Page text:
Anybody who is even halfway productive through a web browser will know what it’s like to juggle multiple tabs. While sorting through tabs is a headache in itself, having too many open at once can drag your PC performance. Microsoft Edge wants to improve this situation with a new feature known as “Sleeping Tabs”.
Power users will be familiar with slowdown if they are running multiple open browser tabs on a system that does not have much RAM. Microsoft Edge could ease the resource burden with Sleeping Tabs.
This interesting new feature will allow Edge to automatically make background tabs idle and consume less power. Microsoft is currently testing the new tool on the Canary testing channel (build 87.0.643.0) on Windows and Mac.
As you may know, the Canary channel is the first and most unstable Edge testing ground. That means Sleeping Tabs are unlikely to arrive for end users until a few months from now. First, the feature will have to pass through the Dev and Beta channels.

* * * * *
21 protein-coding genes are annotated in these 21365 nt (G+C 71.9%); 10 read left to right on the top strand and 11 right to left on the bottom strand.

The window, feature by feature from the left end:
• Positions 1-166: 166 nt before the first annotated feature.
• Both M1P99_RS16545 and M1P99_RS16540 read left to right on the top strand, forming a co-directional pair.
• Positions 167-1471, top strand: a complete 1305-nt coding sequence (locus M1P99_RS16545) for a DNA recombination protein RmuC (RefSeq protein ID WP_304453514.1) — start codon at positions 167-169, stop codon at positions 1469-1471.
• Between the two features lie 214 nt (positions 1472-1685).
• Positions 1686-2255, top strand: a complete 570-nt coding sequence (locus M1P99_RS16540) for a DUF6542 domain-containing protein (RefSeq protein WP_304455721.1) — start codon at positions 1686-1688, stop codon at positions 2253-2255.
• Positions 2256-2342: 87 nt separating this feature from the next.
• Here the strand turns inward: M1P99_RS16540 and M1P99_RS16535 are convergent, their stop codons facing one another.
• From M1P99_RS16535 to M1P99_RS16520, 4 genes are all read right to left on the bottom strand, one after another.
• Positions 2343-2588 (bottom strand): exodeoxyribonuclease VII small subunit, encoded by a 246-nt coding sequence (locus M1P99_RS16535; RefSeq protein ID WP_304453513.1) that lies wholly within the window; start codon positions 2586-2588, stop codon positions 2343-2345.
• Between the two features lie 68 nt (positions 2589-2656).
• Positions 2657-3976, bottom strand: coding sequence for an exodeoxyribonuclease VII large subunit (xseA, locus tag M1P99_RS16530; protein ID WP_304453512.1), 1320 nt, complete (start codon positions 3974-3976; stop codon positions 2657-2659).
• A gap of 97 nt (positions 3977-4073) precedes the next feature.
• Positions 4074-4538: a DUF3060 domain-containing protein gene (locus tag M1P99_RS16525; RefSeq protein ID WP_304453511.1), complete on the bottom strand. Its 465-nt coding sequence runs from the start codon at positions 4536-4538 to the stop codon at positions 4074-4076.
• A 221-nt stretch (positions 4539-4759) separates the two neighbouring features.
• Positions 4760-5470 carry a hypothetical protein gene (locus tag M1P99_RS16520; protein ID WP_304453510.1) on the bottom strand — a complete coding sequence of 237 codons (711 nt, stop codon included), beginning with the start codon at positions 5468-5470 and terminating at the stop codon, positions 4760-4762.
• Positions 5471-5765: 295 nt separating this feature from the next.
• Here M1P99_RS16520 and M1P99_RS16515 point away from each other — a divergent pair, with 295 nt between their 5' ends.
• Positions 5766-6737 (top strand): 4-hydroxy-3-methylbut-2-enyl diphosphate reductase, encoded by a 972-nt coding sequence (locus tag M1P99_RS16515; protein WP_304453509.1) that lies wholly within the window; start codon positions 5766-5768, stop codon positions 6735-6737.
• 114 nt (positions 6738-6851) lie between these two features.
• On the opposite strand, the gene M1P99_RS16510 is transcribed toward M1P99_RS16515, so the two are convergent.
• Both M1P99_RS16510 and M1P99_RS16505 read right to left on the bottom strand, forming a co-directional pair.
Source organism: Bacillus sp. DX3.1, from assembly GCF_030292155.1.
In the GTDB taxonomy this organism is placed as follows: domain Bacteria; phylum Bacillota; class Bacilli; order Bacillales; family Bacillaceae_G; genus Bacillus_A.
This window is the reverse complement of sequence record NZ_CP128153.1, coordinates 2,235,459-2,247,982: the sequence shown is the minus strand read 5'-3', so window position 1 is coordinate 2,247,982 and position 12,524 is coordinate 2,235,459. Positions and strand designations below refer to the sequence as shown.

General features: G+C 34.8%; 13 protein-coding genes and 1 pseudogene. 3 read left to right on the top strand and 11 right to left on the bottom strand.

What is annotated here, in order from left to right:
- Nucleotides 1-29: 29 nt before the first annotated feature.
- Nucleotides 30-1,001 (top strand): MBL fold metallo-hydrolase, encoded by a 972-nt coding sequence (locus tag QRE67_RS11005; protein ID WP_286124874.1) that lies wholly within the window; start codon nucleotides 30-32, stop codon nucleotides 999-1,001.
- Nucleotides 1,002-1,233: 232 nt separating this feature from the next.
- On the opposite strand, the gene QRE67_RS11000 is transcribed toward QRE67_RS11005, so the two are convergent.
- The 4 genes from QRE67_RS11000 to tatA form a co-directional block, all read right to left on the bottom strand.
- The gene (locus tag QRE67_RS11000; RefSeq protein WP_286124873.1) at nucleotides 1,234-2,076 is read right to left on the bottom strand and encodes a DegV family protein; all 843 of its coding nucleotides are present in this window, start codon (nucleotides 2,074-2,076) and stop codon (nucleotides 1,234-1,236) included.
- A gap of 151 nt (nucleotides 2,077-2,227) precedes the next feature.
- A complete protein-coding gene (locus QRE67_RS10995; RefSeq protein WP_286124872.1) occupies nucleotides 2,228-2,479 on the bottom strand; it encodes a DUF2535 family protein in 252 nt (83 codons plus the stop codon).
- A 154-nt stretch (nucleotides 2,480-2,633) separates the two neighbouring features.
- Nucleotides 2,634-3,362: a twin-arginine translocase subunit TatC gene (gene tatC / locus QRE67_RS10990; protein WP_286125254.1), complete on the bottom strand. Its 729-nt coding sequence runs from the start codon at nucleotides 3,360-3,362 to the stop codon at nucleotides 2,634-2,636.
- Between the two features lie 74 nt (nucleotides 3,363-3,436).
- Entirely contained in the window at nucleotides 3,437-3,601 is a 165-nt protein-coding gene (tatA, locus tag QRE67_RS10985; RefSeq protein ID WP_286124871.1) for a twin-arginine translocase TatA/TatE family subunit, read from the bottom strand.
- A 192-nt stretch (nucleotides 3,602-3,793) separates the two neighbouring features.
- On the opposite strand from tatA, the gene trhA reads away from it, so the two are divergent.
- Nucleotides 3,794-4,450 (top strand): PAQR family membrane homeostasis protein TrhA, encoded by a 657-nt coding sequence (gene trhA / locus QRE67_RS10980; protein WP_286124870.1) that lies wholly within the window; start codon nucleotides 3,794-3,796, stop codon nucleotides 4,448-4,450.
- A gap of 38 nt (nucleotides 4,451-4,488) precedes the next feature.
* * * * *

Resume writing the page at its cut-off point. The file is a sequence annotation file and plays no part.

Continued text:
While Microsoft Edge Sleeping Tabs work automatically, users can also take customizable action. For example, timers can be set on sleeping apps, such as leaving them inactive for a set amount of time before their a put to sleep. Microsoft says there is a maximum limit of 12 hours on this timer.
Users can also sleep background tabs instantly, or create website exceptions that will never sleep or will always sleep.
It looks like Microsoft took plenty of inspiration from Google Chrome’s “Tab Freeze” tool, which works in a similar way. That makes sense because Edge is based on Google’s Chromium engine these days.